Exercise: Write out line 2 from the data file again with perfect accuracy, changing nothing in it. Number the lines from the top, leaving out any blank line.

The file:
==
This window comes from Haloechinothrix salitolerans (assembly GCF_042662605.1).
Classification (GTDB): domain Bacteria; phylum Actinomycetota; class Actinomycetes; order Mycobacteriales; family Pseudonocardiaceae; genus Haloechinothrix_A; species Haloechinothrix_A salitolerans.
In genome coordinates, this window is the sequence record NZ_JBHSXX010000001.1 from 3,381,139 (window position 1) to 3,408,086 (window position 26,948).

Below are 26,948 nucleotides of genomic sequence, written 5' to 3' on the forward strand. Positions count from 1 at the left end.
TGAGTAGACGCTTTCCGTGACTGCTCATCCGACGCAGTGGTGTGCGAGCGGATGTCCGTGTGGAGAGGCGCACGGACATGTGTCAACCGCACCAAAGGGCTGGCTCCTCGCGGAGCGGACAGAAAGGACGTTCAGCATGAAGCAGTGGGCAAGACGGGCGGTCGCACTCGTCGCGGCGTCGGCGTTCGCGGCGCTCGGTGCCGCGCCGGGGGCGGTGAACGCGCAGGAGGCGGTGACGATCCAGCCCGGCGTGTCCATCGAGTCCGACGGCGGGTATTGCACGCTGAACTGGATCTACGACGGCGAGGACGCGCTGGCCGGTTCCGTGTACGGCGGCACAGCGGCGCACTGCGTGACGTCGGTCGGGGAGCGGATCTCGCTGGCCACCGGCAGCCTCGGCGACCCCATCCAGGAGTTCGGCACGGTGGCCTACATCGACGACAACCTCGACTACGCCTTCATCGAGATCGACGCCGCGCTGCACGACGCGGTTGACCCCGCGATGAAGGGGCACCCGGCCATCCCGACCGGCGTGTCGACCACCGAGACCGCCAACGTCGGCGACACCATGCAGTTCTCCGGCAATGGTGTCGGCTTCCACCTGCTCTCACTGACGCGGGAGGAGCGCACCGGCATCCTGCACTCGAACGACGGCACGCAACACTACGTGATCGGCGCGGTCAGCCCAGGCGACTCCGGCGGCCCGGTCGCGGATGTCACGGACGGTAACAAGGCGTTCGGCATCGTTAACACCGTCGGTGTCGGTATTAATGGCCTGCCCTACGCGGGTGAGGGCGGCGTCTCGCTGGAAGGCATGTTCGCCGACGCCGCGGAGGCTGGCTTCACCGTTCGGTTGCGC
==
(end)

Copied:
Classification (GTDB): domain Bacteria; phylum Actinomycetota; class Actinomycetes; order Mycobacteriales; family Pseudonocardiaceae; genus Haloechinothrix_A; species Haloechinothrix_A salitolerans.